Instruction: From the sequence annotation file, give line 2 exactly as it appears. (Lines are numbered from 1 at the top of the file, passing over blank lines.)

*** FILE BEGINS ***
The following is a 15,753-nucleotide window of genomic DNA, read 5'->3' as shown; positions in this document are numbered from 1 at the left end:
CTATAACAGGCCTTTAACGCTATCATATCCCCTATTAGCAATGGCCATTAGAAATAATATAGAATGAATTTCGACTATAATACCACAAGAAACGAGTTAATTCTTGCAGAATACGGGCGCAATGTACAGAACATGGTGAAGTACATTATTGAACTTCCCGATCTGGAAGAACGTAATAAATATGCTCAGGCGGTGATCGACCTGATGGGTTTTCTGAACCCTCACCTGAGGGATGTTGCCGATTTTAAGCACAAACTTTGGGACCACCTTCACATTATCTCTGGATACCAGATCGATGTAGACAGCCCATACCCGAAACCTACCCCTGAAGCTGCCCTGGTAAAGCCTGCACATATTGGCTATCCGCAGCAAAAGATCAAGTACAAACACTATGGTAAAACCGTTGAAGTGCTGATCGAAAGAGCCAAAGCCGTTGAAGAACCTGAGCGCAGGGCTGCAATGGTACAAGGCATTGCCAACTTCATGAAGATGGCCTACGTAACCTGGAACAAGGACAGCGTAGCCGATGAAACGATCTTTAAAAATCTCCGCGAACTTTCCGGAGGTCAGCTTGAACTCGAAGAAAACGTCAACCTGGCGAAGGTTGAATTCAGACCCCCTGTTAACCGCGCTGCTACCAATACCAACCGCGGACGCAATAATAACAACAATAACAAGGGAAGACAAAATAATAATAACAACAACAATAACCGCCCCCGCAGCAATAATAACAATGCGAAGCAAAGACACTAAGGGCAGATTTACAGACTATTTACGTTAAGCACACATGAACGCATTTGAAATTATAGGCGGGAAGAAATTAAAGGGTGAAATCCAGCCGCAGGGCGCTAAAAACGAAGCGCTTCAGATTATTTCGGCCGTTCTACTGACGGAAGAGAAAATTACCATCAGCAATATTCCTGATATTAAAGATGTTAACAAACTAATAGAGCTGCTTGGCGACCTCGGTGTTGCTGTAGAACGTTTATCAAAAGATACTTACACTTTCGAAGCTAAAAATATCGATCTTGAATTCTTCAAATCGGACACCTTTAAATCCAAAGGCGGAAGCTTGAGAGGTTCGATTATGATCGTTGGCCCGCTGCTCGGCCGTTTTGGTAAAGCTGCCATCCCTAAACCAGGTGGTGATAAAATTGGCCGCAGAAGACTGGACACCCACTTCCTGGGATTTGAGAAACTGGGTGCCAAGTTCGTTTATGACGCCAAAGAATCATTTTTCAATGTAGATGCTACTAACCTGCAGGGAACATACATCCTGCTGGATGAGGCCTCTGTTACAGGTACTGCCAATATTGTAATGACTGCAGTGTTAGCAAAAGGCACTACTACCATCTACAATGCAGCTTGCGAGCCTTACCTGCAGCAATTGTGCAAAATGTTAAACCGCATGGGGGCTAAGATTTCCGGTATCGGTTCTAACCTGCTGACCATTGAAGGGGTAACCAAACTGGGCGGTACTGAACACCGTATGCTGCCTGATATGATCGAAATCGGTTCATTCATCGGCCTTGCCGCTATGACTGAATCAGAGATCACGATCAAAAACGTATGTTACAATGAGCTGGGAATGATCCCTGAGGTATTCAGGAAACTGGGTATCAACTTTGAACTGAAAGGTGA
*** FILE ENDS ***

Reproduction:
CTATAACAGGCCTTTAACGCTATCATATCCCCTATTAGCAATGGCCATTAGAAATAATATAGAATGAATTTCGACTATAATACCACAAGAAACGAGTTAATTCTTGCAGAATACGGGCGCAATGTACAGAACATGGTGAAGTACATTATTGAACTTCCCGATCTGGAAGAACGTAATAAATATGCTCAGGCGGTGATCGACCTGATGGGTTTTCTGAACCCTCACCTGAGGGATGTTGCCGATTTTAAGCACAAACTTTGGGACCACCTTCACATTATCTCTGGATACCAGATCGATGTAGACAGCCCATACCCGAAACCTACCCCTGAAGCTGCCCTGGTAAAGCCTGCACATATTGGCTATCCGCAGCAAAAGATCAAGTACAAACACTATGGTAAAACCGTTGAAGTGCTGATCGAAAGAGCCAAAGCCGTTGAAGAACCTGAGCGCAGGGCTGCAATGGTACAAGGCATTGCCAACTTCATGAAGATGGCCTACGTAACCTGGAACAAGGACAGCGTAGCCGATGAAACGATCTTTAAAAATCTCCGCGAACTTTCCGGAGGTCAGCTTGAACTCGAAGAAAACGTCAACCTGGCGAAGGTTGAATTCAGACCCCCTGTTAACCGCGCTGCTACCAATACCAACCGCGGACGCAATAATAACAACAATAACAAGGGAAGACAAAATAATAATAACAACAACAATAACCGCCCCCGCAGCAATAATAACAATGCGAAGCAAAGACACTAAGGGCAGATTTACAGACTATTTACGTTAAGCACACATGAACGCATTTGAAATTATAGGCGGGAAGAAATTAAAGGGTGAAATCCAGCCGCAGGGCGCTAAAAACGAAGCGCTTCAGATTATTTCGGCCGTTCTACTGACGGAAGAGAAAATTACCATCAGCAATATTCCTGATATTAAAGATGTTAACAAACTAATAGAGCTGCTTGGCGACCTCGGTGTTGCTGTAGAACGTTTATCAAAAGATACTTACACTTTCGAAGCTAAAAATATCGATCTTGAATTCTTCAAATCGGACACCTTTAAATCCAAAGGCGGAAGCTTGAGAGGTTCGATTATGATCGTTGGCCCGCTGCTCGGCCGTTTTGGTAAAGCTGCCATCCCTAAACCAGGTGGTGATAAAATTGGCCGCAGAAGACTGGACACCCACTTCCTGGGATTTGAGAAACTGGGTGCCAAGTTCGTTTATGACGCCAAAGAATCATTTTTCAATGTAGATGCTACTAACCTGCAGGGAACATACATCCTGCTGGATGAGGCCTCTGTTACAGGTACTGCCAATATTGTAATGACTGCAGTGTTAGCAAAAGGCACTACTACCATCTACAATGCAGCTTGCGAGCCTTACCTGCAGCAATTGTGCAAAATGTTAAACCGCATGGGGGCTAAGATTTCCGGTATCGGTTCTAACCTGCTGACCATTGAAGGGGTAACCAAACTGGGCGGTACTGAACACCGTATGCTGCCTGATATGATCGAAATCGGTTCATTCATCGGCCTTGCCGCTATGACTGAATCAGAGATCACGATCAAAAACGTATGTTACAATGAGCTGGGAATGATCCCTGAGGTATTCAGGAAACTGGGTATCAACTTTGAACTGAAAGGTGA